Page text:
Mark Turman 27:32
Right. So let’s let’s talk about this from, from a biblical standpoint, as you spoken, wrote about recently about authority, there’s not a time when somebody you don’t get to your 10th birthday. And after the after the birthday cake and all the celebration, you don’t sit down and say okay, Mom and Dad, I need to choose my moral authority. I need to choose my spiritual authority for the rest of my life. We don’t have conversations like that. I’ve never,
Jim Denison 27:58
although my granddaughter is so brilliant. That might be coming. I don’t know, you know, that could become Yeah, she’ll probably suggest it to you probably tell me what might should be.
Mark Turman 28:09
So exactly, no, but you talked about in spoke about choosing the Bible as your authority as both your spiritual and moral authority. So I want to talk to you about that as something we would advocate for, obviously, and why that’s important. But I want to expand that conversation a little bit if we could at the beginning and talk about the authority that comes from prayer from the Bible, from the church. And then if we have time, maybe we’ll get to the general authority that comes from the community that we live in. Whether that’s, you know, we’re talking about a city or even a country that we live in, but talk about a little bit the authority, the nuances and the distinctions between the authority that might be experienced in our prayer life as an exercise of faith. You talk a lot about prayer, and the need to spend time with God every day and to listen for his voice, this belief that we have as Christians that God is actively involved in our life every day that we have this gift of prayer, that the Bible speaks so deeply about, what is what are the some of the distinctions we need to think about and understand because you and I’ve talked about this in different contexts before we we no longer in our culture, say, I this is what I believe we now say this is what I feel. And that easily translates into people’s understanding and practice of prayer. Give us some of the nuance between the authority that we should understand through our prayer life versus that of what we see in the bible verses that of what we would hope to experience in a local congregation that we are a part of,
Jim Denison 29:57
that’s a great question. It really is. Haven’t thought about it quite Those terms but I’m really glad you did that that way and framed it that way. My first thought is to move to what philosophers call channels of epistemology. Isn’t that exciting? Don’t you think everybody right now listen, okay, there’s
Mark Turman 30:10
a real gem. None of us can spell that
Jim Denison 30:12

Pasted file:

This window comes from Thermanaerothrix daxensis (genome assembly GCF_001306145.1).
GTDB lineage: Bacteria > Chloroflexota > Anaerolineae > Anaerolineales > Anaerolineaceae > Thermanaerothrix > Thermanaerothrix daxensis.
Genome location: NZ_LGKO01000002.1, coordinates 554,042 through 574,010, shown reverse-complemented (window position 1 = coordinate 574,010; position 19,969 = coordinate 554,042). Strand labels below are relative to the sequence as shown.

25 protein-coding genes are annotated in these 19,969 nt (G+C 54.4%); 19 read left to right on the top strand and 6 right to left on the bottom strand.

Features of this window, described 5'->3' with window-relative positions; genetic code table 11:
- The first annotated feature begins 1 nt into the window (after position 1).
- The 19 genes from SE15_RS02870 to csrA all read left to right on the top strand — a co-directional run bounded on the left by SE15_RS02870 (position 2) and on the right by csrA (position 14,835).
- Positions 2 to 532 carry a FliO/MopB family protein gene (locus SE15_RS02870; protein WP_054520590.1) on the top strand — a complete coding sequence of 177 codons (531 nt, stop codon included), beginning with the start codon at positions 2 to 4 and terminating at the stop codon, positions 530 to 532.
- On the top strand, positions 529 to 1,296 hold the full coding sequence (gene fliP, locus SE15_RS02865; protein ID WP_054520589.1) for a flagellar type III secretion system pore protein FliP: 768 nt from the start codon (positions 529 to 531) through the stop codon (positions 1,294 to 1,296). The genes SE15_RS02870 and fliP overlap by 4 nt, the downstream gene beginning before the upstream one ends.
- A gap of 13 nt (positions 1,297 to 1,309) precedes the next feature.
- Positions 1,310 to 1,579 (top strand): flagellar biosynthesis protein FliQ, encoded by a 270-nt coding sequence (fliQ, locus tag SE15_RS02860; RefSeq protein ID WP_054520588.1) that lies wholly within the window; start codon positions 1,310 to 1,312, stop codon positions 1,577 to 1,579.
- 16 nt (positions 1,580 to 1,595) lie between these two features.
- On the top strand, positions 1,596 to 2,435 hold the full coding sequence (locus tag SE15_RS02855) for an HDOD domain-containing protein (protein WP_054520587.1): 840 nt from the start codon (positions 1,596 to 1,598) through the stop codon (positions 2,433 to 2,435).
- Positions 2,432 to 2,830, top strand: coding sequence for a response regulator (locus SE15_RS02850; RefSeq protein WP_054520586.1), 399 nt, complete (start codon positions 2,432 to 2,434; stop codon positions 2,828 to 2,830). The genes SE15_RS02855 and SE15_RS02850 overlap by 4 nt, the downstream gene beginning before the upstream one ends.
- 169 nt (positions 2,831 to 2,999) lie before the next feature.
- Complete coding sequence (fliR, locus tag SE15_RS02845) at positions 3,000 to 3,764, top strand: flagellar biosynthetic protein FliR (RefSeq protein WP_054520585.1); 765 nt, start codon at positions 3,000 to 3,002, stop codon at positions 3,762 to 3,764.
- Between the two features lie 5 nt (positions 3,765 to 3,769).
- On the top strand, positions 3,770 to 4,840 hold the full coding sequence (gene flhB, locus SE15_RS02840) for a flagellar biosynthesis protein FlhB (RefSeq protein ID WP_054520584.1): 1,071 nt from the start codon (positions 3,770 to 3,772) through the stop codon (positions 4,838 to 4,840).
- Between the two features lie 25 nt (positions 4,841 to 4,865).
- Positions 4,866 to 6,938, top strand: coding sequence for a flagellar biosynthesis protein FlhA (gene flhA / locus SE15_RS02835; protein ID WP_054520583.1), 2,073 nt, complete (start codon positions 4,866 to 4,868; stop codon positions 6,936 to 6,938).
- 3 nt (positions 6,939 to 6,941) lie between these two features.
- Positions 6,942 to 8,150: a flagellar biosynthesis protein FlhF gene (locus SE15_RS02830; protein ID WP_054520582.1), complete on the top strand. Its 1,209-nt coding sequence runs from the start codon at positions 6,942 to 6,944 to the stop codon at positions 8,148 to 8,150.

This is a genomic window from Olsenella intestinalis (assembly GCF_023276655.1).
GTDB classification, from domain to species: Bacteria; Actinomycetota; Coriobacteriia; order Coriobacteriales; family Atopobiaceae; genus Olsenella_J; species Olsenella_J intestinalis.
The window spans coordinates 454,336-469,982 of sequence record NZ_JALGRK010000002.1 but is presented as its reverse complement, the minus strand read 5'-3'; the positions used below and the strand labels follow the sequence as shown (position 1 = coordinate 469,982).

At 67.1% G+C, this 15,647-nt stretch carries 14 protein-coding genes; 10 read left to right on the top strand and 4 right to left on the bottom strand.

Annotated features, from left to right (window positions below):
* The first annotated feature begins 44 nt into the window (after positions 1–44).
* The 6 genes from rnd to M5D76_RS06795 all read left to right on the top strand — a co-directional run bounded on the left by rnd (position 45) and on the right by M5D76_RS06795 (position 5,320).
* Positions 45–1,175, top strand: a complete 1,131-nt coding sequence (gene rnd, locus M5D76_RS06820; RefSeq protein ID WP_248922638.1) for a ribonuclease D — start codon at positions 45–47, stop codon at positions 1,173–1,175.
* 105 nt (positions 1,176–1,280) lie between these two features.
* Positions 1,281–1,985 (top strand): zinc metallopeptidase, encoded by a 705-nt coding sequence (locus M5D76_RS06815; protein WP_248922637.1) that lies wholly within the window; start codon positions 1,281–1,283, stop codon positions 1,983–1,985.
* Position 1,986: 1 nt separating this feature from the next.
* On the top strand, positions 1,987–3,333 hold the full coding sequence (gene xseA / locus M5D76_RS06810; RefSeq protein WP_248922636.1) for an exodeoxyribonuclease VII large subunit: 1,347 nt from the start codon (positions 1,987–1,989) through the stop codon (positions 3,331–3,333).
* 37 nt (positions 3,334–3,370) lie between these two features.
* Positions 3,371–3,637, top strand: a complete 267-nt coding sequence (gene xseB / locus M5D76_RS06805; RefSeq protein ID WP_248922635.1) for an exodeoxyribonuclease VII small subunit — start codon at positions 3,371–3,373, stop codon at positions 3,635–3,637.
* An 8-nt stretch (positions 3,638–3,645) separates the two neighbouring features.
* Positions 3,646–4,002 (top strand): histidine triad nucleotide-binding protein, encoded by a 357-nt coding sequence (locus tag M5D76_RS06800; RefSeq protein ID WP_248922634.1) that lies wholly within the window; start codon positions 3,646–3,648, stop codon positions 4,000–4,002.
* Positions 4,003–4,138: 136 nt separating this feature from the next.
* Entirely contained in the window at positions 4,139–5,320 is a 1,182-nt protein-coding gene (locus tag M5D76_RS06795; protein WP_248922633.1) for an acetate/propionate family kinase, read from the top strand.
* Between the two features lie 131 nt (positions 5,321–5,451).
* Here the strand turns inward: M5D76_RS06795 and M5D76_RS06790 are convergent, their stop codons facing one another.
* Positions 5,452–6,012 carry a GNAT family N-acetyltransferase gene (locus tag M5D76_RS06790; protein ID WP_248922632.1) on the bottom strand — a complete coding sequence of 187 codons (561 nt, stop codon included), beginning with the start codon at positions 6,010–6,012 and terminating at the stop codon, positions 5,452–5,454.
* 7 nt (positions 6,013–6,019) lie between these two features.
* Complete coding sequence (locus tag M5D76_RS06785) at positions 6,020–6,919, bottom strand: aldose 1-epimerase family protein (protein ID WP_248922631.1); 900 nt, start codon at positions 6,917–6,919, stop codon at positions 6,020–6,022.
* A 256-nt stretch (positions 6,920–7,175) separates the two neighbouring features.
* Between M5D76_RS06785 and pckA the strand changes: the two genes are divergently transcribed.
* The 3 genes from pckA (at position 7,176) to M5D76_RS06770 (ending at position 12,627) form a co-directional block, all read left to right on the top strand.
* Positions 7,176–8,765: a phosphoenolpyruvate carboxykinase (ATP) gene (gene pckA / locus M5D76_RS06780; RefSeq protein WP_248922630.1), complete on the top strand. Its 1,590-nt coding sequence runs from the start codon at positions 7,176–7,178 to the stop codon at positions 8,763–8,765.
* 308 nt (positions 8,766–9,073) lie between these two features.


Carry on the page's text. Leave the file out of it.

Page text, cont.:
they just real that finally we’re getting to channels of epistemology. I’ve been waiting this whole podcast for finally somebody to do this. And now finally, we’re here. That’s exactly the part I need. Right? Aren’t we so grateful for this? I mean, nobody’s turning this off right now. Nobody is rolling their eyes or looking for sports, right? What’s this Kyrie Irving thing you’re talking about? You know, that’s not happening. Oh, no, everybody wants to hear it all the time. Tell me more about channels of epistemology all the time. But nonetheless, no, but we, you know, not to be a little diverted here, channels epistemology, or how you know what you don’t pistol pistol Knology comes from the Greek word epistemology, meaning knowledge, it’s word about knowledge. So it has to do with how you know what, you know, just a fancy word for all three ways, you know what, you know, or the rational, practical, intuitive. You do math rationally. You start a car, practically push the button, turn the key, and it starts unless you’re an automotive engineer, in which case you do irrationally, you do it because you understand by pushing the button or turning the key, I can tell you that I’m a 65. Mustang. I have no idea how that works on my car today. So I’m starting my car practically, we’re having this conversation pragmatically, I have no idea how the technology works that makes this happen. If I did, we’d be doing it rapidly. So we do some stuff rationally, some practically some intuitively. i We make some we like people who don’t like people, typically intuitively, you could do it pragmatically based on what they do for you. You could do it rationally, not a cost benefit analysis, I guess. But usually, relationships function and kind of this intuitive sort of a way? Well, we all do all three of those, although one of those tends to dominate our personality. I’m highly rational doesn’t mean I’m smart. I don’t mean that just, I think I make decisions based on rational principles, primarily. Jeff Bird I’ve worked with for 34 years, you know, Jaffe essentially runs our day to day ministry is highly pragmatic, his backgrounds in engineering, he has an MBA, he’s the guy in the room that will ask the question, well, how are we going to pay for that? Where are we going to find the time for that? I don’t want to think about that. I wish he wouldn’t ask that question. But I’m glad he does. My wife is incredibly intuitive, really good at just sensing right from wrong and being very discerning and all that always good to have people in your life that are quite you aren’t right, just in terms of being able to kind of balance out in the interim, all that to say in terms of your question, Where does authority lie in the context of personal prayer relationships, personal intuition with God, I would suggest that you do them in the order the rational than the practical than the intuitive. So I’m having an intuitive experience with God, I sense that God is leading me to go do X, measure that pragmatically, practically talk to people that can help you think about the context of that the circumstances of that, the just the pragmatic results of all of that, but ultimately take it rationally to Scripture, God will never lead you contrary to His Word. Does this sense line up with scripture? Does this sense make sense? Biblically, try to see if you can get practical and, and rational kind of evidence for this kind of substantiation for this talk to people who are more rationally wired or pragmatically wired than you are, they’re primarily intuitive and get some help around all that. Don’t watch out just based on an intuitive sense, as though that were your final authority. Your feelings are not your final authority, as my youth ministry you say was in high school, that your feelings are the caboose, not the engine, they’re supposed to get dragged along by the engine not to be the engine, right? Your feelings can have been on the PT head for supper last night, or how much sleep you got. Or if you’re worried about the Super Bowl, or whatever it might be. And so absolutely pay attention to your feelings know that God leads us intuitively. Paul had his Macedonian vision, right. Joseph had his dreams. I mean, God does do that. But measure the intuitive by the practical and especially the rational of Scripture, would then then you’re putting your feelings under the authority, first of Scripture. And second of the community of faith in that pragmatic sense. We believe in the priesthood of every believer, but we sometimes forget about the priesthood of all believers. That the way to measure the individual is against the collective to see what is God saying to the body, not just to a part of the body, do all that together. And I think we have our best chance to be under authority has gotten tense.